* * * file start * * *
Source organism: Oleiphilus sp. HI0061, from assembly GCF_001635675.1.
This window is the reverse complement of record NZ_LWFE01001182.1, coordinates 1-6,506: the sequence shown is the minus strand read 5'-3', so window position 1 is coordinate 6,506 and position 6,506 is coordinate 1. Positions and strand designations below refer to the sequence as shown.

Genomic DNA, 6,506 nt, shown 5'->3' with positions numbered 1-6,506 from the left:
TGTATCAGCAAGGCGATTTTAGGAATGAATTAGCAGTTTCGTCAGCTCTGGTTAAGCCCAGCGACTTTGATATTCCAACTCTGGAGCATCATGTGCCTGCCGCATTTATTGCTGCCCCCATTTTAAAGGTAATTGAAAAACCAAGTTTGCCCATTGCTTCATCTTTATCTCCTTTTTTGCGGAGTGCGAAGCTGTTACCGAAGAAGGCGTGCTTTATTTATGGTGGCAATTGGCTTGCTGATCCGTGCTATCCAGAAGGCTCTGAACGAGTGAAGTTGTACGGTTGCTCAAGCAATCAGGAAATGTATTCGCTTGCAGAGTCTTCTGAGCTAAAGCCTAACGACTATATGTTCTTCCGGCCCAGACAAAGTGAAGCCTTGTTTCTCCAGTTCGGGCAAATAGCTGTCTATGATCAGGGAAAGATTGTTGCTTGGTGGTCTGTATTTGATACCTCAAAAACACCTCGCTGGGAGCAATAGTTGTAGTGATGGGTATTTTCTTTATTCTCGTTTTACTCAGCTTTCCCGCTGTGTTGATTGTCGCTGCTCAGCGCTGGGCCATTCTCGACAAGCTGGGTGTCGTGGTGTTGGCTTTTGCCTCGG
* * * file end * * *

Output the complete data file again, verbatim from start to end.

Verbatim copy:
Source organism: Oleiphilus sp. HI0061, from assembly GCF_001635675.1.
This window is the reverse complement of record NZ_LWFE01001182.1, coordinates 1-6,506: the sequence shown is the minus strand read 5'-3', so window position 1 is coordinate 6,506 and position 6,506 is coordinate 1. Positions and strand designations below refer to the sequence as shown.

Genomic DNA, 6,506 nt, shown 5'->3' with positions numbered 1-6,506 from the left:
TGTATCAGCAAGGCGATTTTAGGAATGAATTAGCAGTTTCGTCAGCTCTGGTTAAGCCCAGCGACTTTGATATTCCAACTCTGGAGCATCATGTGCCTGCCGCATTTATTGCTGCCCCCATTTTAAAGGTAATTGAAAAACCAAGTTTGCCCATTGCTTCATCTTTATCTCCTTTTTTGCGGAGTGCGAAGCTGTTACCGAAGAAGGCGTGCTTTATTTATGGTGGCAATTGGCTTGCTGATCCGTGCTATCCAGAAGGCTCTGAACGAGTGAAGTTGTACGGTTGCTCAAGCAATCAGGAAATGTATTCGCTTGCAGAGTCTTCTGAGCTAAAGCCTAACGACTATATGTTCTTCCGGCCCAGACAAAGTGAAGCCTTGTTTCTCCAGTTCGGGCAAATAGCTGTCTATGATCAGGGAAAGATTGTTGCTTGGTGGTCTGTATTTGATACCTCAAAAACACCTCGCTGGGAGCAATAGTTGTAGTGATGGGTATTTTCTTTATTCTCGTTTTACTCAGCTTTCCCGCTGTGTTGATTGTCGCTGCTCAGCGCTGGGCCATTCTCGACAAGCTGGGTGTCGTGGTGTTGGCTTTTGCCTCGG